Seattle Seahawks' Rewind: What Broken Ribs?

Chris CluffCorrespondent IIOctober 12, 2009

SEATTLE, WA - OCTOBER 11:  Quarterback Matt Hasselbeck #8 of the Seattle Seahawks celebrates a touchdown pass in te second quarter against the Jacksonville Jaguars at Qwest Field on October 11, 2009 in Seattle, Washington.  (Photo by Jonathan Ferrey/Getty Images)

No one saw that coming.

A 41-0 win over Jacksonville? And four touchdown passes from Matt Hasselbeck, playing with two broken ribs?

It was just what the reeling Seahawks needed. They had to win, and they did it much more easily than anyone thought they could. It was Seattle's biggest margin of victory since the Hawks shut out Philadelphia 42-0 on a Monday night in 2005.

Forget the sharp pain in his ribs, Hasselbeck was just sharp—sharper than anyone could have expected. He completed 18 of 30 passes for 241 yards and, as mentioned, four touchdowns—two to T.J. Houshmandzadeh and two to Nate Burleson.

He was sacked once and hit four times total, and he even ran three times for 23 yards. Hasselbeck was so pumped after a nine-yard run out of bounds in the first quarter that he quickly scrambled to his feet and sprinted back to the huddle to show he was not hurt. And he also tried to throw a block on Justin Forsett’s run after an aborted halfback option pass in the second half.

If there were any fans left who thought Seneca Wallace should be starting over Hasselbeck, or even that Mark Sanchez should have been drafted and installed as the starter over Hasselbeck, the three-time Pro Bowl quarterback shut them up with his busted-rib performance against the Jaguars.

Now he just needs to stay healthy the rest of the way.


The defense, surely chagrined by its showing against Peyton Manning and the Colts last week, played with renewed energy in posting its second shutout of the season.

Darryl Tapp, Aaron Curry and Lofa Tatupu led a front seven that put a lot of heat on David Garrard, sacking him five times and hitting him 13.

Tapp was around Garrard all game, notching a sack and four quarterback hits while coming up with two tackles for loss on running plays.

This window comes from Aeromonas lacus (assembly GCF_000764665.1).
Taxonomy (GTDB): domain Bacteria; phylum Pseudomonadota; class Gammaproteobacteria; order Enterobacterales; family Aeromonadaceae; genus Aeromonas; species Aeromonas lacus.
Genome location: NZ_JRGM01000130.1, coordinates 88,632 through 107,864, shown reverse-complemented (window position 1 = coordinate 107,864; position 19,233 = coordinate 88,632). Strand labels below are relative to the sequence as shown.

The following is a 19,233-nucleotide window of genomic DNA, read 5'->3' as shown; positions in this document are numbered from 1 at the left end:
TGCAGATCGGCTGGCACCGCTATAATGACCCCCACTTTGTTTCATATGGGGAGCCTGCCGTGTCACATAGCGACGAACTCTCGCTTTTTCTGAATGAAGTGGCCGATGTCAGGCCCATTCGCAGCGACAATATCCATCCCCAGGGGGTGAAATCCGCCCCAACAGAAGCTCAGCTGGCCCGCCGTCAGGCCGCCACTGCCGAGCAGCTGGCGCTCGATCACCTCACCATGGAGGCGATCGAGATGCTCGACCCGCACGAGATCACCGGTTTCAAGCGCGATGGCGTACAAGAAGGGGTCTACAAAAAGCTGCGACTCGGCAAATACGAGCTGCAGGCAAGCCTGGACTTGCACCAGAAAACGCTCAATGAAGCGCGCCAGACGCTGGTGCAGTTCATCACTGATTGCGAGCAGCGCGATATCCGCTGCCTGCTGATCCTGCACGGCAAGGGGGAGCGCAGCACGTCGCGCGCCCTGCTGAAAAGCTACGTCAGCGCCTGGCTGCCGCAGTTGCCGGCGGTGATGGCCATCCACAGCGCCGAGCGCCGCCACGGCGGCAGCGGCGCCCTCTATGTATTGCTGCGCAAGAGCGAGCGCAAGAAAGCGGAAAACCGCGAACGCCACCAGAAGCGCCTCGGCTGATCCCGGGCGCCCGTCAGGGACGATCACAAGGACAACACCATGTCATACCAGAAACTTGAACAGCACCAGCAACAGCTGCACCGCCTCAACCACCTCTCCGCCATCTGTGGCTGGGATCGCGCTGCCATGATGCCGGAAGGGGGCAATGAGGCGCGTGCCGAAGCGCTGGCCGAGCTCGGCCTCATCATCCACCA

Curry led the Hawks with nine tackles, including a sack that caused a fumble, another hit on Garrard and a pass defensed.

Tatupu had eight tackles, one for loss, a quarterback hit and a pass defensed.

The bonus was the play of rookie Nick Reed, who tallied a sack, a tackle for loss and two quarterback hits. Oh, and a 79-yard fumble return for a touchdown.

The defensive line didn’t miss Patrick Kerney at all. In fact, the Hawks might have found his replacement in Reed.


The Curse of Hutch continued as the offensive line took a couple more hits in what has become a regular feature of Seahawk games over the last four years.

With Walter Jones and Sean Locklear already out with injuries, No. 3 left tackle Brandon Frye was playing with a bad groin. He left on Seattle’s second series with a neck or shoulder injury. That brought No. 4 left tackle Kyle Williams into the game, who reportedly sprained a knee but continued to play.

At left guard, Hutch’s old spot, Rob Sims was already out and Mansfield Wrotto left with a sprained ankle in the second half. He was replaced by backup center Steve Vallos, leaving the Hawks with no healthy backups.

If any of Frye, Williams, and/or Wrotto is out in Week 6, the Hawks might finally have to make a decision on Jones and put him on IR in order to sign another lineman. They have two more reserves on the practice squad: Na’Shan Goddard and Brian De La Puente.

Coach Jim Mora told reporters last week that there aren't any veterans they are interested in and that they will probably just go with the guys they have. But if they lost three more linemen in this game, they are going to have to bring someone in.


**What was Cory Redding thinking on his third-quarter fumble return? He had a chance  to score a touchdown, but he chose instead to veer right into Garrard and bowl him over, effectively tackling himself.

**Owen Schmitt is insane.

**This is the first time since 1986 that the Seahawks have posted two shutouts in one season. That 1986 team was very streaky. They started 5-2 before losing four in a row to fall to 5-6, then won the final five to finish 10-6. They missed the playoffs by one game.

**The Seahawks' running game has failed to develop because of the constant shuffling up front. The Hawks gained 143 yards on 40 carries, a 3.6 average. But Julius Jones averaged just 2.8 yards on 12 carries, and Edgerrin James averaged 2.9 on 16 attempts. The numbers were bumped by Justin Forsett's 43 yards on six carries.

**What was up with that halfback option pass by Forsett with the game well in hand? The Hawks were just giving the Arizona Cardinals something else to think about next week. And maybe trying to make them forget Seattle still has Seneca Wallace.

**Why is Travis Fisher on this team? Yeah, he's an experienced cornerback who probably isn't that bad when healthy. But ever since signing with the Hawks in August, he has rarely been healthy. He finally got over a hamstring injury in time to play against Chicago and he ended up getting knocked around by his own teammates on the Bears' go-ahead touchdown and two-point conversion. Now, after just three games, he's hurt again—either the same hamstring injury or reportedly a groin pull. With Josh Wilson back, the Hawks can probably afford to let Fisher go if they need room to add a lineman.

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